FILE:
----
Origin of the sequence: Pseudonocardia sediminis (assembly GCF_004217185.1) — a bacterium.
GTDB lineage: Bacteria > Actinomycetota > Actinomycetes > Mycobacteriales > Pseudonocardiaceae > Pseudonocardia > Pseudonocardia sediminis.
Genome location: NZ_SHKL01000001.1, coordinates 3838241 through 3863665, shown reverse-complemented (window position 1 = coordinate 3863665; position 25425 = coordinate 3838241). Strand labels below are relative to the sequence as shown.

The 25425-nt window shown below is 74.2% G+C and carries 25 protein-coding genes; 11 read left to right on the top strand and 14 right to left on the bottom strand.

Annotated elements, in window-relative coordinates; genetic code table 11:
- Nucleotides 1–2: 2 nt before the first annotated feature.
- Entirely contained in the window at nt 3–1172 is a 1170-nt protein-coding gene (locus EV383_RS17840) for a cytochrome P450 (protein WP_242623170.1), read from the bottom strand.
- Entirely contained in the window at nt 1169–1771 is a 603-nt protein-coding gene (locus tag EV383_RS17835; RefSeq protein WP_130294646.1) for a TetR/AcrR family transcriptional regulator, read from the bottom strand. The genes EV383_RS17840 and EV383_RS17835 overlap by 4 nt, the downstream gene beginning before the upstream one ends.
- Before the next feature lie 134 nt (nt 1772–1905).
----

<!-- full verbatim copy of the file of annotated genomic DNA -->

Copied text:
Origin of the sequence: Pseudonocardia sediminis (assembly GCF_004217185.1) — a bacterium.
GTDB lineage: Bacteria > Actinomycetota > Actinomycetes > Mycobacteriales > Pseudonocardiaceae > Pseudonocardia > Pseudonocardia sediminis.
Genome location: NZ_SHKL01000001.1, coordinates 3838241 through 3863665, shown reverse-complemented (window position 1 = coordinate 3863665; position 25425 = coordinate 3838241). Strand labels below are relative to the sequence as shown.

The 25425-nt window shown below is 74.2% G+C and carries 25 protein-coding genes; 11 read left to right on the top strand and 14 right to left on the bottom strand.

Annotated elements, in window-relative coordinates; genetic code table 11:
- Nucleotides 1–2: 2 nt before the first annotated feature.
- Entirely contained in the window at nt 3–1172 is a 1170-nt protein-coding gene (locus EV383_RS17840) for a cytochrome P450 (protein WP_242623170.1), read from the bottom strand.
- Entirely contained in the window at nt 1169–1771 is a 603-nt protein-coding gene (locus tag EV383_RS17835; RefSeq protein WP_130294646.1) for a TetR/AcrR family transcriptional regulator, read from the bottom strand. The genes EV383_RS17840 and EV383_RS17835 overlap by 4 nt, the downstream gene beginning before the upstream one ends.
- Before the next feature lie 134 nt (nt 1772–1905).